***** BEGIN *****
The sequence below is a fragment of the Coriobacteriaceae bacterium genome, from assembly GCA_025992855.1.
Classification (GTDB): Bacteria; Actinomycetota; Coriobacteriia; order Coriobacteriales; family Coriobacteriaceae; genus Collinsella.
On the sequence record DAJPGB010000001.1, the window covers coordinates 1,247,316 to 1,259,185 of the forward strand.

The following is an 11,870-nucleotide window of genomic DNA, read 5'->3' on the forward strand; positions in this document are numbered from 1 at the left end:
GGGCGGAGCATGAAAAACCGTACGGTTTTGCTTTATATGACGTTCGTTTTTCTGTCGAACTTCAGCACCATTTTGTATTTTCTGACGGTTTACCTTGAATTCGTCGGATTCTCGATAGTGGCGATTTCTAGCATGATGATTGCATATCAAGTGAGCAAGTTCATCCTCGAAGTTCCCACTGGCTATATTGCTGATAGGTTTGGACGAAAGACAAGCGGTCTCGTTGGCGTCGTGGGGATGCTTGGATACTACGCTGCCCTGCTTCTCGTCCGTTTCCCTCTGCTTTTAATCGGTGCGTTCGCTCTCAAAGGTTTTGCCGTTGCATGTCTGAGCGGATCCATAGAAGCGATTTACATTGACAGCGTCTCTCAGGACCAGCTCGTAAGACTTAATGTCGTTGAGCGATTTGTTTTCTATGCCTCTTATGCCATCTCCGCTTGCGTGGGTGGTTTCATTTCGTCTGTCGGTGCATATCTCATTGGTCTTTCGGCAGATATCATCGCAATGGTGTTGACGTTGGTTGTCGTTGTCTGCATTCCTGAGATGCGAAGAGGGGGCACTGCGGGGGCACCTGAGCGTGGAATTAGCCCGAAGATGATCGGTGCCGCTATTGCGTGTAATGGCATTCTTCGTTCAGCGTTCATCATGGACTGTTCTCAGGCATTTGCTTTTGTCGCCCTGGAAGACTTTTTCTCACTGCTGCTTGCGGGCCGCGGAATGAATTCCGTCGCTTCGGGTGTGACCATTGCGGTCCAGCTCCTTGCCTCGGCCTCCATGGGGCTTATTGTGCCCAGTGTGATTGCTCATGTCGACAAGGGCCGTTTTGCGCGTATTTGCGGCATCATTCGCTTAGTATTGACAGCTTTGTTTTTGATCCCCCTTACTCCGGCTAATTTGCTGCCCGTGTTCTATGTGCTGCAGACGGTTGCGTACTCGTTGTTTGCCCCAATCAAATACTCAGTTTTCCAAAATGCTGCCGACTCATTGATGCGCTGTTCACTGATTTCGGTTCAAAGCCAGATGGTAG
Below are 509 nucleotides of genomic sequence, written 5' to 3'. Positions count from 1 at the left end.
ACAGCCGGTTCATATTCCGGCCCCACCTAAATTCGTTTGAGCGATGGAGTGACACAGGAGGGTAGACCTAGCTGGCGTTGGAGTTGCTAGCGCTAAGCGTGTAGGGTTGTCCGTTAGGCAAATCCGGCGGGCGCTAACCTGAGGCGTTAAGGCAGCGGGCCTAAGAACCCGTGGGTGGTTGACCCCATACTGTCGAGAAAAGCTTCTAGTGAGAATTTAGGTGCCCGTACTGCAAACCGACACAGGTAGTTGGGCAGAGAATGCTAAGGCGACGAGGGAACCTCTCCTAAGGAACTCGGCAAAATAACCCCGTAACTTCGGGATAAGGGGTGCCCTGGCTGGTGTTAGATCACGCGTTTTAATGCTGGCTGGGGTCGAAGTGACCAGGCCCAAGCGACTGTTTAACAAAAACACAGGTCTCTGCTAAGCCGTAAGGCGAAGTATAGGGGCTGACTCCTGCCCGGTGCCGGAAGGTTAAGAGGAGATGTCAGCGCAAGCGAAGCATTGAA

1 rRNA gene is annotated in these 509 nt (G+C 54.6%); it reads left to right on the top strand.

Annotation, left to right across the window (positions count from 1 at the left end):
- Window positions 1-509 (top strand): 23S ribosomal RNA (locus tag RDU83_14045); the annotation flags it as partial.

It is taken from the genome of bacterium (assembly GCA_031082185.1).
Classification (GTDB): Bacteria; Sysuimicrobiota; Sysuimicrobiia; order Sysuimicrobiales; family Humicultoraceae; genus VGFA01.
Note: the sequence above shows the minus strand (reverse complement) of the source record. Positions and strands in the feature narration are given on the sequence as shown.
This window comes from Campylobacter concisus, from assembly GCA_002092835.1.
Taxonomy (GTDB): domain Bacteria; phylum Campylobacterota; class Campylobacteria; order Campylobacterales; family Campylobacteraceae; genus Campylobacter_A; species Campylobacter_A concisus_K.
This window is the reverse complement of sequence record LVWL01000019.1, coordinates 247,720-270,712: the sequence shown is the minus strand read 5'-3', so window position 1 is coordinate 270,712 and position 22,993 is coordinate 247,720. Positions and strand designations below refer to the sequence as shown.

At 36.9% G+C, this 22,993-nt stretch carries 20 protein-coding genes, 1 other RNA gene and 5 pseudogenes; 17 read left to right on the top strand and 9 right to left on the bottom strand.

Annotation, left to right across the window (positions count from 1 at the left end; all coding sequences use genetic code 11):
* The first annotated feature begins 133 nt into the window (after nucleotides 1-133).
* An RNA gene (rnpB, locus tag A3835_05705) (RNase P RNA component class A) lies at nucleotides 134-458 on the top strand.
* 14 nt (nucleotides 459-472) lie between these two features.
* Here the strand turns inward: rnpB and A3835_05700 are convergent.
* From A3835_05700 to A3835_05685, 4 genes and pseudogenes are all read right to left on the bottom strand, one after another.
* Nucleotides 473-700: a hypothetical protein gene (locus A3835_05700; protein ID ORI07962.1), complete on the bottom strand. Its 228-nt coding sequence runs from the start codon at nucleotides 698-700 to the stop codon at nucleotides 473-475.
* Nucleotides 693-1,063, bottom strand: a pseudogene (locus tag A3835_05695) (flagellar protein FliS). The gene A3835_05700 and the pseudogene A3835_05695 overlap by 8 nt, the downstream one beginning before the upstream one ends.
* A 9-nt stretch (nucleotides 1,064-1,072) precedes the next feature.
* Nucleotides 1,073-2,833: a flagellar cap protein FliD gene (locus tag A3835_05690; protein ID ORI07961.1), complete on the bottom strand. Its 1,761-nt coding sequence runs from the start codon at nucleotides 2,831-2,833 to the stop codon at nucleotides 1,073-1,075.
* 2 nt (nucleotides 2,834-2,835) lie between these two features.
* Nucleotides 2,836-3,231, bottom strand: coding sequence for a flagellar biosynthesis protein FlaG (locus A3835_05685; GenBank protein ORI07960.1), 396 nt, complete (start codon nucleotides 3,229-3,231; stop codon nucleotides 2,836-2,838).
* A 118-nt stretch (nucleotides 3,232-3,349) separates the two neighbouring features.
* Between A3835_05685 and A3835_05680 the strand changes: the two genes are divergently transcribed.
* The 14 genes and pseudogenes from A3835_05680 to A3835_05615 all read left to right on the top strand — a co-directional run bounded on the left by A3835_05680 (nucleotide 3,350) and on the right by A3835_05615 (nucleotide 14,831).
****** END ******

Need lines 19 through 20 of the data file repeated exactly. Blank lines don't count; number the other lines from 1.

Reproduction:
* The first annotated feature begins 133 nt into the window (after nucleotides 1-133).
* An RNA gene (rnpB, locus tag A3835_05705) (RNase P RNA component class A) lies at nucleotides 134-458 on the top strand.